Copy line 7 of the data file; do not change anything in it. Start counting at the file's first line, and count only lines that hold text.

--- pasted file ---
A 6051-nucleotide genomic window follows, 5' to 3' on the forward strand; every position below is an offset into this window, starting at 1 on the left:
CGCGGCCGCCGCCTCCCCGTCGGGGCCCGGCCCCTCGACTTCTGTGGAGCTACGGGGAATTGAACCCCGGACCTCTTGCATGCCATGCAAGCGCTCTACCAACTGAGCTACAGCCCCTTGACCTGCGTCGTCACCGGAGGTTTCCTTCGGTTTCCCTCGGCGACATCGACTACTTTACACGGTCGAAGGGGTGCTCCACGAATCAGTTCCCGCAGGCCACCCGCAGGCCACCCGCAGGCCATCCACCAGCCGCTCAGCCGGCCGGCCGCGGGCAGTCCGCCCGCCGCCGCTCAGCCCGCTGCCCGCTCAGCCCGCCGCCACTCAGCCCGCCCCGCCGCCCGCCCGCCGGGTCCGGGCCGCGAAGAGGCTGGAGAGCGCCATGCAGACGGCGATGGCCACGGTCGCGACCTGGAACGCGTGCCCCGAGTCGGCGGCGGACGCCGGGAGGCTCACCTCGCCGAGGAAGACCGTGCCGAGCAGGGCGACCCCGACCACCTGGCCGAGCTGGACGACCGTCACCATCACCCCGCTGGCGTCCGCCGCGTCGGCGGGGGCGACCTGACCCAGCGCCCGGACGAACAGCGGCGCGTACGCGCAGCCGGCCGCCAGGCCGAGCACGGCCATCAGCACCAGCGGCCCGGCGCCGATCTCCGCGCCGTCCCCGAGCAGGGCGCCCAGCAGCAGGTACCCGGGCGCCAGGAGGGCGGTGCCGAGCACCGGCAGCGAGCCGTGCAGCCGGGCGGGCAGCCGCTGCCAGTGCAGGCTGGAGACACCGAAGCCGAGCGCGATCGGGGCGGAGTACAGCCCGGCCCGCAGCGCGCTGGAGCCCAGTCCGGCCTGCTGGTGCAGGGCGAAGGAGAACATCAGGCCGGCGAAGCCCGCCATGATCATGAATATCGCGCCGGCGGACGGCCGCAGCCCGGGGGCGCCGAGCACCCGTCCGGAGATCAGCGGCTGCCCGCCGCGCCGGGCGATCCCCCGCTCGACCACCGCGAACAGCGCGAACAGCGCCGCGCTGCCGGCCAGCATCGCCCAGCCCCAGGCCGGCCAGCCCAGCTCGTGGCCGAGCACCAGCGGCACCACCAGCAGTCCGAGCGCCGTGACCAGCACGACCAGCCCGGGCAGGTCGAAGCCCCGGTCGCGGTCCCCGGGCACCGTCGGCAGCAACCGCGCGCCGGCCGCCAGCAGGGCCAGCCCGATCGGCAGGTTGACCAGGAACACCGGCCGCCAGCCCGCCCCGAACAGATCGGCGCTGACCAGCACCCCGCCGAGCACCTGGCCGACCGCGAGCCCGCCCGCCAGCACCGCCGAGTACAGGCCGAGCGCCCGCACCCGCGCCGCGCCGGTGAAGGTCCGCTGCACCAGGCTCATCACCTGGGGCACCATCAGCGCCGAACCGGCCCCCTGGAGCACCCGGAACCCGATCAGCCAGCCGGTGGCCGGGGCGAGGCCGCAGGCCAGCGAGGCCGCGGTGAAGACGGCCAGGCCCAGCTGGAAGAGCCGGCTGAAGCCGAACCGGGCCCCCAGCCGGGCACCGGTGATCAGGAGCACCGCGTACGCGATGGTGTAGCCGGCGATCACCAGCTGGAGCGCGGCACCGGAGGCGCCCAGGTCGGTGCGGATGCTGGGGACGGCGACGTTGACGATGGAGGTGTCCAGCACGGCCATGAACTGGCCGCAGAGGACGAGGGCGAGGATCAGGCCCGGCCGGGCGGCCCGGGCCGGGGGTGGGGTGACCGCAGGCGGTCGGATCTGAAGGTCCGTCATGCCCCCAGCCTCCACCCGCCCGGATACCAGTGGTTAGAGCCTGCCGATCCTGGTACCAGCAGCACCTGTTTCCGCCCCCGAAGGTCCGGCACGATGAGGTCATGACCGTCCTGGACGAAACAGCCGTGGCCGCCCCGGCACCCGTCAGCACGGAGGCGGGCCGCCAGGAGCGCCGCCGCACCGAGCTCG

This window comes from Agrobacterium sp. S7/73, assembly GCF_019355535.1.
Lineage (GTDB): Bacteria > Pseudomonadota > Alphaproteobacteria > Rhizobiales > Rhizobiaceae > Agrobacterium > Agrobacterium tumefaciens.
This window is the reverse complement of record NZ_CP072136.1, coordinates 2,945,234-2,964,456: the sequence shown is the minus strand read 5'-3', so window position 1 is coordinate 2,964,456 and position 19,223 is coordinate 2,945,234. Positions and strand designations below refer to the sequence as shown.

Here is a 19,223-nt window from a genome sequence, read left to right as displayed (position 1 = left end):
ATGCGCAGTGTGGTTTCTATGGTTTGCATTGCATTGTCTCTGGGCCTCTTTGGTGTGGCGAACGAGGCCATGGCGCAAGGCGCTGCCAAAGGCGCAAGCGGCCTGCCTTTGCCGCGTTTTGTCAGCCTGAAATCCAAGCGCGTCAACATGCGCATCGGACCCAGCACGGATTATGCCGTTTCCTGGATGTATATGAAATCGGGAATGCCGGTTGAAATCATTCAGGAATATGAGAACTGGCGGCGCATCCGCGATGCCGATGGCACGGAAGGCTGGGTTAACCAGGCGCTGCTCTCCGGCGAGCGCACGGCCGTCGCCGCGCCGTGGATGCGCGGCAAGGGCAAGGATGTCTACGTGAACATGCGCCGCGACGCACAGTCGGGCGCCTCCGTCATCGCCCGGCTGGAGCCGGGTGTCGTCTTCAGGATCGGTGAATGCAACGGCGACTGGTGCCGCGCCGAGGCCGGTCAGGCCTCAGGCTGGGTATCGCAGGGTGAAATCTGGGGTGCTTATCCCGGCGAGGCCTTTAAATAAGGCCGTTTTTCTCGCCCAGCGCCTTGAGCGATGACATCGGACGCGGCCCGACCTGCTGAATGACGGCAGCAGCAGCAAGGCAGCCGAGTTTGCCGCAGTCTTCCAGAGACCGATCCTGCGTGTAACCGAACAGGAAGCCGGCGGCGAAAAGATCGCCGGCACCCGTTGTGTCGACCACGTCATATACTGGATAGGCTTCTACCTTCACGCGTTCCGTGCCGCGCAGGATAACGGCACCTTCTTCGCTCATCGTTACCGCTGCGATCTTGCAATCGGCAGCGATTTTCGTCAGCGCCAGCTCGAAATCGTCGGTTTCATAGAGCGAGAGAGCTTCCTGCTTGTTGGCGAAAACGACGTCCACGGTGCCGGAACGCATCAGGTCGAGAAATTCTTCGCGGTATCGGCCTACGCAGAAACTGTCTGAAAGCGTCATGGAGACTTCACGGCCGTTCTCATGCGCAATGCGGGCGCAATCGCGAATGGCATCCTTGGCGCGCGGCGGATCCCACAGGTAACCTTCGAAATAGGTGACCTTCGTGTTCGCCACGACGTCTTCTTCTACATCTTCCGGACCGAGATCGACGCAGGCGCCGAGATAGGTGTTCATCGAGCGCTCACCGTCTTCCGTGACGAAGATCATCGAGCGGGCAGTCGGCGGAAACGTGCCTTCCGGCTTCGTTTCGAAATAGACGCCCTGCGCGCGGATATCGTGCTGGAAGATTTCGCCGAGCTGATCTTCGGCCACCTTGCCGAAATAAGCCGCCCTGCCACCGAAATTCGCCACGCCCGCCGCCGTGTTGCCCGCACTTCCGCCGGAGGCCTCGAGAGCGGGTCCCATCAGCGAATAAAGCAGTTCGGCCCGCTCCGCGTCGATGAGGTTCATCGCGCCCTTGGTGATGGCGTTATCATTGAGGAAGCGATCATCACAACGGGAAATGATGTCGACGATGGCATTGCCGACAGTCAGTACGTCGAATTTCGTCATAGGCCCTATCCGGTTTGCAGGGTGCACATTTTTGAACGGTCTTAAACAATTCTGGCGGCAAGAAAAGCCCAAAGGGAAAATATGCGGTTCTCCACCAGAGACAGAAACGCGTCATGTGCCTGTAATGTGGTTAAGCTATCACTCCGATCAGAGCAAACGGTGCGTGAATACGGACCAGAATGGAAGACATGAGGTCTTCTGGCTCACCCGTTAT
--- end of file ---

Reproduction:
ATGCGCAGTGTGGTTTCTATGGTTTGCATTGCATTGTCTCTGGGCCTCTTTGGTGTGGCGAACGAGGCCATGGCGCAAGGCGCTGCCAAAGGCGCAAGCGGCCTGCCTTTGCCGCGTTTTGTCAGCCTGAAATCCAAGCGCGTCAACATGCGCATCGGACCCAGCACGGATTATGCCGTTTCCTGGATGTATATGAAATCGGGAATGCCGGTTGAAATCATTCAGGAATATGAGAACTGGCGGCGCATCCGCGATGCCGATGGCACGGAAGGCTGGGTTAACCAGGCGCTGCTCTCCGGCGAGCGCACGGCCGTCGCCGCGCCGTGGATGCGCGGCAAGGGCAAGGATGTCTACGTGAACATGCGCCGCGACGCACAGTCGGGCGCCTCCGTCATCGCCCGGCTGGAGCCGGGTGTCGTCTTCAGGATCGGTGAATGCAACGGCGACTGGTGCCGCGCCGAGGCCGGTCAGGCCTCAGGCTGGGTATCGCAGGGTGAAATCTGGGGTGCTTATCCCGGCGAGGCCTTTAAATAAGGCCGTTTTTCTCGCCCAGCGCCTTGAGCGATGACATCGGACGCGGCCCGACCTGCTGAATGACGGCAGCAGCAGCAAGGCAGCCGAGTTTGCCGCAGTCTTCCAGAGACCGATCCTGCGTGTAACCGAACAGGAAGCCGGCGGCGAAAAGATCGCCGGCACCCGTTGTGTCGACCACGTCATATACTGGATAGGCTTCTACCTTCACGCGTTCCGTGCCGCGCAGGATAACGGCACCTTCTTCGCTCATCGTTACCGCTGCGATCTTGCAATCGGCAGCGATTTTCGTCAGCGCCAGCTCGAAATCGTCGGTTTCATAGAGCGAGAGAGCTTCCTGCTTGTTGGCGAAAACGACGTCCACGGTGCCGGAACGCATCAGGTCGAGAAATTCTTCGCGGTATCGGCCTACGCAGAAACTGTCTGAAAGCGTCATGGAGACTTCACGGCCGTTCTCATGCGCAATGCGGGCGCAATCGCGAATGGCATCCTTGGCGCGCGGCGGATCCCACAGGTAACCTTCGAAATAGGTGACCTTCGTGTTCGCCACGACGTCTTCTTCTACATCTTCCGGACCGAGATCGACGCAGGCGCCGAGATAGGTGTTCATCGAGCGCTCACCGTCTTCCGTGACGAAGATCATCGAGCGGGCAGTCGGCGGAAACGTGCCTTCCGGCTTCGTTTCGAAATAGACGCCCTGCGCGCGGATATCGTGCTGGAAGATTTCGCCGAGCTGATCTTCGGCCACCTTGCCGAAATAAGCCGCCCTGCCACCGAAATTCGCCACGCCCGCCGCCGTGTTGCCCGCACTTCCGCCGGAGGCCTCGAGAGCGGGTCCCATCAGCGAATAAAGCAGTTCGGCCCGCTCCGCGTCGATGAGGTTCATCGCGCCCTTGGTGATGGCGTTATCATTGAGGAAGCGATCATCACAACGGGAAATGATGTCGACGATGGCATTGCCGACAGTCAGTACGTCGAATTTCGTCATAGGCCCTATCCGGTTTGCAGGGTGCACATTTTTGAACGGTCTTAAACAATTCTGGCGGCAAGAAAAGCCCAAAGGGAAAATATGCGGTTCTCCACCAGAGACAGAAACGCGTCATGTGCCTGTAATGTGGTTAAGCTATCACTCCGATCAGAGCAAACGGTGCGTGAATACGGACCAGAATGGAAGACATGAGGTCTTCTGGCTCACCCGTTAT